Morning walk along the Stuart River – a tribute to my grandfather

It has been more than ten days since you have heard from me here on Creative Potager. There is a good reason for this. My grandfather passed away and I have again just returned from Vanderhoof.  Though this post is a tribute to my grandfather it is really not about him much at all. Sometimes the best way to honour a person’s life is to do what they taught you and what they most loved to do. So this is what we are about to do – take a long walk along the Stuart River on my parents’ farm with my mother leading the way.

It was a gorgeous early fall morning. The sun was just catching the old cabin near the cow pasture that is now used for storage.

Thick fog is still clinging to the river.

The night before it had frozen. We had arrived home to the farm shortly after dark with clear skies and a temperature that was just above freezing. Like a family raccoons we headed to the garden and greenhouse to pick corn, cucumbers, tomatoes and melons. The only difference was we had headlamps and flashlights.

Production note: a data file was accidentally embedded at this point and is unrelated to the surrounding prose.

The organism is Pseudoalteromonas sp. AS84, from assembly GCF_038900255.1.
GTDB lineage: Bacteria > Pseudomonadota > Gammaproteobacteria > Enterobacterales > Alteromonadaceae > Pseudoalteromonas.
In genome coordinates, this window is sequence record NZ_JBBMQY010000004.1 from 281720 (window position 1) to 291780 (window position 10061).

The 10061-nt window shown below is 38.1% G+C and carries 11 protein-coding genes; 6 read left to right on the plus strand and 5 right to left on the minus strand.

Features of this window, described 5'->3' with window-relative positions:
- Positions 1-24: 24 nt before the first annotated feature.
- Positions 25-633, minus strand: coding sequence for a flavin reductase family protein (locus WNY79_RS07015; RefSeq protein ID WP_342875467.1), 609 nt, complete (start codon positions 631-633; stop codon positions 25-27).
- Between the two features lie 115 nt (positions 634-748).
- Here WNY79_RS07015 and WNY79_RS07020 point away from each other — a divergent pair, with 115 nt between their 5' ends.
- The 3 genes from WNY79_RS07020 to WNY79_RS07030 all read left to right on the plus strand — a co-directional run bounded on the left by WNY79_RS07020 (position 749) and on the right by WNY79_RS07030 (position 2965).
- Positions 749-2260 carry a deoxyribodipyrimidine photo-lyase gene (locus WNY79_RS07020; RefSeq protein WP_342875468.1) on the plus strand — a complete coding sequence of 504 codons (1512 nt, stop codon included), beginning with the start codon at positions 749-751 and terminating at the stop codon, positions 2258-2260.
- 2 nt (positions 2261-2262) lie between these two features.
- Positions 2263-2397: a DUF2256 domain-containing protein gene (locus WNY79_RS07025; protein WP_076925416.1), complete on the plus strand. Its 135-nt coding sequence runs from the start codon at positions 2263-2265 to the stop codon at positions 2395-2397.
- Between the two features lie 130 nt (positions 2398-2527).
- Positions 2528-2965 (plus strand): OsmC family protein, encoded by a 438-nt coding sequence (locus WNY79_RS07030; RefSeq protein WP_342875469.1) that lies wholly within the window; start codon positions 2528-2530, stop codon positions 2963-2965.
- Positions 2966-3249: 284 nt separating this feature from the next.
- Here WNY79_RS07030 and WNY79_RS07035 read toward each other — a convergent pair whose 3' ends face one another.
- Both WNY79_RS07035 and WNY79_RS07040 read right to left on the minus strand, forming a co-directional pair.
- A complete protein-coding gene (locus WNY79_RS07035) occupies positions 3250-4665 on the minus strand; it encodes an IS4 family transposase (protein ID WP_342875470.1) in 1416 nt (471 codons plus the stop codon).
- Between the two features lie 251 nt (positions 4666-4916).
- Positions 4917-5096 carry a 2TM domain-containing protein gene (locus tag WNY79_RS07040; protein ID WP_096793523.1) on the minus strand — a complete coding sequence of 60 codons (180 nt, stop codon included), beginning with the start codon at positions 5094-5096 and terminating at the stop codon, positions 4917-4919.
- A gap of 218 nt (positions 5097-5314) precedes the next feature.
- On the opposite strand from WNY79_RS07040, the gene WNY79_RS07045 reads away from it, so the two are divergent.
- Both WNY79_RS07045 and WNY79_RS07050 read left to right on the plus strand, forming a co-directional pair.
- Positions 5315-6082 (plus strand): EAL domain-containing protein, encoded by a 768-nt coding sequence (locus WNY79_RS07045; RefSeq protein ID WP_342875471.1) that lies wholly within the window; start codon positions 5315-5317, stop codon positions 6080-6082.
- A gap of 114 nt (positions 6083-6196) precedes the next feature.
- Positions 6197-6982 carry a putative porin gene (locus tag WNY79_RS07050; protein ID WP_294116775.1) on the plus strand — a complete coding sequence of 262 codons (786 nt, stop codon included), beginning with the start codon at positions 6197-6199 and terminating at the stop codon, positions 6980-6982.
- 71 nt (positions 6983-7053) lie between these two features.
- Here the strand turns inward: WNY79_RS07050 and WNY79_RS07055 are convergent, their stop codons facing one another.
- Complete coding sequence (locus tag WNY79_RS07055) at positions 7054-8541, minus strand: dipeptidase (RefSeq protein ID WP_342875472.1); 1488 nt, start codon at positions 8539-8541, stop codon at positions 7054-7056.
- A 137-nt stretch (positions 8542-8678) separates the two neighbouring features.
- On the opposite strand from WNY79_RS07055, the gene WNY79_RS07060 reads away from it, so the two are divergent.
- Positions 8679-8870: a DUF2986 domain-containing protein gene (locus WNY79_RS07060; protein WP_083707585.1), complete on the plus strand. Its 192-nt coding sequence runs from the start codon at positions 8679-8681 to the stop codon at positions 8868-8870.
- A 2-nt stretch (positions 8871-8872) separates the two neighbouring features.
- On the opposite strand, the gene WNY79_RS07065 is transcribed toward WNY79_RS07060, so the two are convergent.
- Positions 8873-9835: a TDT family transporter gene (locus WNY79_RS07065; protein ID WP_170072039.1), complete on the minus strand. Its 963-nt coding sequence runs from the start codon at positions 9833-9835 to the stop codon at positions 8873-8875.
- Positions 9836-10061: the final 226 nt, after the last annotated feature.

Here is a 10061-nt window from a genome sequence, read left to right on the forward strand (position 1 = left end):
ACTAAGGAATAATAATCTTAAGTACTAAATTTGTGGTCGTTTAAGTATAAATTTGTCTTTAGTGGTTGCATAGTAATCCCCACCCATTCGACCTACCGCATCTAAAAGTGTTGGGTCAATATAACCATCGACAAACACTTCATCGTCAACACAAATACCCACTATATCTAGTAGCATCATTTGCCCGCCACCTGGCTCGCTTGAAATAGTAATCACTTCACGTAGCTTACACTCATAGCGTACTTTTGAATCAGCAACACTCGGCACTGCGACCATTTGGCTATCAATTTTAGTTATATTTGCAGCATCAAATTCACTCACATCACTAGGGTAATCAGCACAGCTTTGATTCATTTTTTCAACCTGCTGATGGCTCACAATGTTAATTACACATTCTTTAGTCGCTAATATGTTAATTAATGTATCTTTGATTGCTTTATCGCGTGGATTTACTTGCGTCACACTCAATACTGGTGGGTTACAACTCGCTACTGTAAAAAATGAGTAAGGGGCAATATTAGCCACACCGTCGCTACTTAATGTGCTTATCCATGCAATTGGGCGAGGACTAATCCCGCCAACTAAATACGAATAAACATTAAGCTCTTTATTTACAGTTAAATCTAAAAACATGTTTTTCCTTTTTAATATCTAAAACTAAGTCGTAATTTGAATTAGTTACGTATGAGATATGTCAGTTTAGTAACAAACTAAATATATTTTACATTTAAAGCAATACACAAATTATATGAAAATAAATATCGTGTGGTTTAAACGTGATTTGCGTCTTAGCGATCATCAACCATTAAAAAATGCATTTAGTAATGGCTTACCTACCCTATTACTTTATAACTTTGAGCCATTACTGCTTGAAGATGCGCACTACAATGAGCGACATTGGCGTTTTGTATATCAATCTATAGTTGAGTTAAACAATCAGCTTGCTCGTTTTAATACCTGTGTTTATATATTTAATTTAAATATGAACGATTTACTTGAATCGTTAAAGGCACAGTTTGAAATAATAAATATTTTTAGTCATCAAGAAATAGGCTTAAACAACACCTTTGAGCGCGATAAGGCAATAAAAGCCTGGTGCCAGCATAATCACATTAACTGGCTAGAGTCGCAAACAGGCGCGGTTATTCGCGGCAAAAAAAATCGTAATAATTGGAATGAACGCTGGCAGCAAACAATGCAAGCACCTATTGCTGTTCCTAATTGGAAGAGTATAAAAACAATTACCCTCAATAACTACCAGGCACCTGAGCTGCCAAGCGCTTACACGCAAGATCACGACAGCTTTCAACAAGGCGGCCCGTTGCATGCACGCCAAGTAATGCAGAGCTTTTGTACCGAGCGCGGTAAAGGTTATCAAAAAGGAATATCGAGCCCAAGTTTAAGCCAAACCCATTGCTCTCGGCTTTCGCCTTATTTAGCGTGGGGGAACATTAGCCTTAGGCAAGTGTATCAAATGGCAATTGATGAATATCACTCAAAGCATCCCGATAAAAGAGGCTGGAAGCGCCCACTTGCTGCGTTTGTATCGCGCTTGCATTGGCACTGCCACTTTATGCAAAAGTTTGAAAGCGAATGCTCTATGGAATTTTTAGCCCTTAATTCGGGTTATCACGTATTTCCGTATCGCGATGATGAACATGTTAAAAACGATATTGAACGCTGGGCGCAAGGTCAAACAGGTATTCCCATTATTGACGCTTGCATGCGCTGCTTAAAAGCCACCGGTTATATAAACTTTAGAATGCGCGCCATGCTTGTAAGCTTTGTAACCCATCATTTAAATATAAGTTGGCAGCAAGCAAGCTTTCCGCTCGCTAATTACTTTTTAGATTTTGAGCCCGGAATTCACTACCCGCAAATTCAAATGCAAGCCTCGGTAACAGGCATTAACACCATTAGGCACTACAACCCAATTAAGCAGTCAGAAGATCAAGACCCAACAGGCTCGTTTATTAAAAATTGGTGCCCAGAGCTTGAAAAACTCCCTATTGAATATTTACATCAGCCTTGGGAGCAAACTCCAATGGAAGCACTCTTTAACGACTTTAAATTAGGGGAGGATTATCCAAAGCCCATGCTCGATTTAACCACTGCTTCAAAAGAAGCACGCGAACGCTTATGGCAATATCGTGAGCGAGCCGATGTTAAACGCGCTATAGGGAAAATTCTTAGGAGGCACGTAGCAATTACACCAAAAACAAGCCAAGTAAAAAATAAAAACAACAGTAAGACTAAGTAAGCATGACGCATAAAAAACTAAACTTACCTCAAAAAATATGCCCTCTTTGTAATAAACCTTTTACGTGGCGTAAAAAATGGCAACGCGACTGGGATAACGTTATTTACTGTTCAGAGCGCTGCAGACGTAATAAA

Before it got so warm that the foliage wilted, I wanted to catch a few of the beauties still blooming in the garden. This is one of the prize sunflowers with its face up to the September dawn.

Then there were the smokey rose gladiolus…

And the Joe Pie plant…

To be very honest with you, my grandfather appeared to care less about flowers and I can be fairly certain if he was walking with us he would have headed out without so much as a pause in front of these cultivated beauties. But I like them.

How we got started on this adventure was because I wanted to take some reference images of the tall lean poplar trees for painting when I get back to the studio. My sister asked if it would be okay if she tagged along. Of course it would be and then I asked mom if she wanted to bring her camera too and join us. My daughter looked from one to other of us and slipped into a pair of my mother’s rubber boots and we headed out.